Biodegradation is a simple biological decay process that occurs due to microbial action. This phenomenon recycles the toxic organic debris in non-harmful compounds. The microorganism decomposes the contaminants to replenish the environment with ample nutrients again. So, we can say that it is a natural waste management system.
Microbes are the chief recyclers as they control all the environmental biogeochemical cycles. They break down the pollutants into simple substances through their metabolic processes. The end products are non-toxic compounds like carbon dioxide and water.
Microbial fauna, including bacteria and fungus, play a significant role in Biodegradation.
Factors Affecting Biodegradation
The following factors impact the process of Biodegradation:
- Chemical composition and nature of the toxin
- Degradation potential of the microorganism
- Temperature and pH of the degradation process
- Redox potential,
- Nutrient delivery
- Proper oxygen supplying
Among the above factors, the chemical nature of the compound determines the biodegradation process.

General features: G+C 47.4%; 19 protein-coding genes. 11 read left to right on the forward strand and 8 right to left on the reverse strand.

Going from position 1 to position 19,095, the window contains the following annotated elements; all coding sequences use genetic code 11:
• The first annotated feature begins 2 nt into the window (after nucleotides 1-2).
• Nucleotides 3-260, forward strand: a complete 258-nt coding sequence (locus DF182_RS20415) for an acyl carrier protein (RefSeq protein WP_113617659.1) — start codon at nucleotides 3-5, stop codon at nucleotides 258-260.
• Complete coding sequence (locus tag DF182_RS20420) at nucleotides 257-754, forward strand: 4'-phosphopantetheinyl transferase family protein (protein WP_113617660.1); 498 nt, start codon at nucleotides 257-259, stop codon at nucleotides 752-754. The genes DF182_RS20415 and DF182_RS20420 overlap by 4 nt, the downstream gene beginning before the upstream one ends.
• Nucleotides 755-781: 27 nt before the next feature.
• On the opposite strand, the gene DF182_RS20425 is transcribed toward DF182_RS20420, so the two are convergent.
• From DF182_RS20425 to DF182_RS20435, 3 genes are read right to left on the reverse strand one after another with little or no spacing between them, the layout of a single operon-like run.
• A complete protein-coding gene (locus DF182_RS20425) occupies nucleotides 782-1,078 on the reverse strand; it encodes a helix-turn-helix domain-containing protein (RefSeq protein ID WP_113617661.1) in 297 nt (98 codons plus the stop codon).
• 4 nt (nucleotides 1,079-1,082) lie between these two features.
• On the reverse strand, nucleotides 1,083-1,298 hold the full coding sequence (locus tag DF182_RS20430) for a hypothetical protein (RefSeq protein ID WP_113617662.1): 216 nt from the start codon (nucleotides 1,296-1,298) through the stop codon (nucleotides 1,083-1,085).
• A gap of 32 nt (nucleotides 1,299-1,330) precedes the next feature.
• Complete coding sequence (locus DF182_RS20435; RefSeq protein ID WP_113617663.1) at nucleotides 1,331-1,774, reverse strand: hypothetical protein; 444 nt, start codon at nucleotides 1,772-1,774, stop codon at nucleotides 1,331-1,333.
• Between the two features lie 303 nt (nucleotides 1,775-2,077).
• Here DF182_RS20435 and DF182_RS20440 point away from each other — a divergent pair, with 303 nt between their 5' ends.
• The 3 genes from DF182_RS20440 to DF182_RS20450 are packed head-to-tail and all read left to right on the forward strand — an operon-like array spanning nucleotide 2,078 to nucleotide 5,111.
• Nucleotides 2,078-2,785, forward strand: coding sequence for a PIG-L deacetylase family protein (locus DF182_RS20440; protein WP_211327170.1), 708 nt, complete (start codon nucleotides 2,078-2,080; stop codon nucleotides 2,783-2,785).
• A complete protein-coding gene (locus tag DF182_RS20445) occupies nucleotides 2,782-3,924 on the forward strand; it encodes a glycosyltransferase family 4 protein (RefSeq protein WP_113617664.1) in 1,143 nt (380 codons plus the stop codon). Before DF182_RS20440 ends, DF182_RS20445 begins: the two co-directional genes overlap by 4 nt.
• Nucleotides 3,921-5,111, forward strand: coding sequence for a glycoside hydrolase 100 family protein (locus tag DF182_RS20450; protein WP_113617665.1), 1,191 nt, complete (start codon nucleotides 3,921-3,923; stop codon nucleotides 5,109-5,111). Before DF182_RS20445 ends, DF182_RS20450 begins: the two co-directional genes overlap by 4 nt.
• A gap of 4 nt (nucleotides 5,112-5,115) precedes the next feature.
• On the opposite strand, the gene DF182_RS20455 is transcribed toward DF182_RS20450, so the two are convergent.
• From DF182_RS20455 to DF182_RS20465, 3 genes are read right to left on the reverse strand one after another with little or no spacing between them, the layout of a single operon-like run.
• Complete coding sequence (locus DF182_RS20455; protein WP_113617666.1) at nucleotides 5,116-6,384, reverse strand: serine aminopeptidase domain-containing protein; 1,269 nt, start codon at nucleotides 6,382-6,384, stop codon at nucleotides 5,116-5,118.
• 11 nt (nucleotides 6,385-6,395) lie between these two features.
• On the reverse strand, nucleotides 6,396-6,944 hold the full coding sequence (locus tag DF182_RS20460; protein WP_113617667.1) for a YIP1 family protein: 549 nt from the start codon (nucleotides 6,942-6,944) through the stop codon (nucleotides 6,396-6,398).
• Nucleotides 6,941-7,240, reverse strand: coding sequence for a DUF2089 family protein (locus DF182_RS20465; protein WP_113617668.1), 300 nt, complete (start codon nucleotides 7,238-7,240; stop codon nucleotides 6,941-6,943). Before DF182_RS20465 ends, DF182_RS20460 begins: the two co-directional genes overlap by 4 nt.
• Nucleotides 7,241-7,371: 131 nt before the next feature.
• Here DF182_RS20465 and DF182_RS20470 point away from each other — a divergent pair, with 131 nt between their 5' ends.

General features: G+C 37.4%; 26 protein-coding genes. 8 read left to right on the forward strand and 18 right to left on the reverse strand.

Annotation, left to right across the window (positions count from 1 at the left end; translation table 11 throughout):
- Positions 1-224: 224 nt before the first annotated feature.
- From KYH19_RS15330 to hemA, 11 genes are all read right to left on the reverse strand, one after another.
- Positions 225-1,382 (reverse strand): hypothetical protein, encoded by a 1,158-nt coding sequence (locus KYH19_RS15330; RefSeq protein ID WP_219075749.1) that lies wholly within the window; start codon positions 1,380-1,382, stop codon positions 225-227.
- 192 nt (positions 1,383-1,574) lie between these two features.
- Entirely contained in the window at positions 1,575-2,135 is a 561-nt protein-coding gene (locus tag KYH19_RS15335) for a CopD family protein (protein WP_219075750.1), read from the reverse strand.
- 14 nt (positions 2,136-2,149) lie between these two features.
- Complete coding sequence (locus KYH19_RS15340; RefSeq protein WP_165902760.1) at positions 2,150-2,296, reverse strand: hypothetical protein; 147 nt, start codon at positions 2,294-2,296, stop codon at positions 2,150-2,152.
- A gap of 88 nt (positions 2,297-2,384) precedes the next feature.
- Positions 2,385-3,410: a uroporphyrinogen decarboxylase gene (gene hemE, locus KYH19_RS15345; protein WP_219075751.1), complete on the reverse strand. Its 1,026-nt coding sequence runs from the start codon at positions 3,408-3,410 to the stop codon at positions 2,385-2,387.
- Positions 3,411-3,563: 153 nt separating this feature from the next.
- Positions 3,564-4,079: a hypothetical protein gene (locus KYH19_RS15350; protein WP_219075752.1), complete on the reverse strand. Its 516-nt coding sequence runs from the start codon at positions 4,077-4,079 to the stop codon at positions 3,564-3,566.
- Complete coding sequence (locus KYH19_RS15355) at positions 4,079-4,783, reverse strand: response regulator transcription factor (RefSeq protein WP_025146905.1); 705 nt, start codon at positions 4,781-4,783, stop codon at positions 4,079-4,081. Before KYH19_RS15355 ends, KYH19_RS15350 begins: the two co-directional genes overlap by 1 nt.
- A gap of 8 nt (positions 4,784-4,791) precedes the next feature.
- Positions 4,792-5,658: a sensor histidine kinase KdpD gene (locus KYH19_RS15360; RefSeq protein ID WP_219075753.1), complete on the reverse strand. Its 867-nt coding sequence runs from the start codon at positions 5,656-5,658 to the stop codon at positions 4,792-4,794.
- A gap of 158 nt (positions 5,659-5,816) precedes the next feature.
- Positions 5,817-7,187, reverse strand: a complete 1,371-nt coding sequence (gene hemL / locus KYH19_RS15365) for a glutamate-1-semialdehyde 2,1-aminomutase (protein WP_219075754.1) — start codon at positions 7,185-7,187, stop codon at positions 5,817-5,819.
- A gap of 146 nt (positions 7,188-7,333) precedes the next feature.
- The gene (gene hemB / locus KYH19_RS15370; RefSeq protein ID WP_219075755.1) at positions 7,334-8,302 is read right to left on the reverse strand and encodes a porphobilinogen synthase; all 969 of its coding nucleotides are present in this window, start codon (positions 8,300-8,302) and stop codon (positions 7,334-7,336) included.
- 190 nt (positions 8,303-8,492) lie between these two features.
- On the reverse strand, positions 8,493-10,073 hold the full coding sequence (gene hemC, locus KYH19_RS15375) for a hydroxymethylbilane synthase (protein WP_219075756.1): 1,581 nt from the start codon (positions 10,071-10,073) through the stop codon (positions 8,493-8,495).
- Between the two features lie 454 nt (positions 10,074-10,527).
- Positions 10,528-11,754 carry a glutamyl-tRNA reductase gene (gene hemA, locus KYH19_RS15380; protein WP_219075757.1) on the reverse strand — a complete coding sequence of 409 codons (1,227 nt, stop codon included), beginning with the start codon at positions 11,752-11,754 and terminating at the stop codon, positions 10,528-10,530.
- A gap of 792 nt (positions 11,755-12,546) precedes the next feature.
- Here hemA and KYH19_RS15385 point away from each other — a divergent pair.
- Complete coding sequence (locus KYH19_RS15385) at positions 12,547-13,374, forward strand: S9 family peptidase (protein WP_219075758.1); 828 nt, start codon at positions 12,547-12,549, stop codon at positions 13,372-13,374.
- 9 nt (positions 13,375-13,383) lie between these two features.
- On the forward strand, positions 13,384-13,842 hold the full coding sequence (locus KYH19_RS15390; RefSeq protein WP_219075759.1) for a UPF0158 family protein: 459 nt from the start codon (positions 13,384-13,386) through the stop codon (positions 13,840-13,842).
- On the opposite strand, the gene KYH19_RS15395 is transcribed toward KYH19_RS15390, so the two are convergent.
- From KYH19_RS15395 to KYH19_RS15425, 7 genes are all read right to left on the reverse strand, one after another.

- The compounds having simpler aliphatic chains are easily degradable.
- Compounds having cyclic aromatic rings and branched chains are difficult to degrade biologically.
- Water-soluble toxins are easy to tackle as they begin to decompose in the presence of water.
- The molecular configuration of the aromatic compounds also affects Biodegradation. The level of degradation decreases in the following manner:
Ortho > Para > Meta.
- Halogenated compounds are more difficult to degrade. This is because the halogen in the aromatic ring hinders the process.
Enzyme systems for Biodegradation
Microbes have certain enzyme systems. The enzymes work independently to meet a common goal. Similarly, in the case of contaminants degradation, several approaches exist.
Desired gene coding for a particular degradative enzyme may be present in chromosomal DNA or in the plasmid. In some cases, both chromosomal and plasmid DNA participate in the biodegradation mechanism.
Mechanism of Biodegradation
The biodegradation mechanism occurs in four phases:
The surface level deterioration transforms the physical and mechanical properties of the contaminant. Here, the material comes in contact with the environmental factors. This causes the weakening of the material. This process eases the other process for microbial consumption.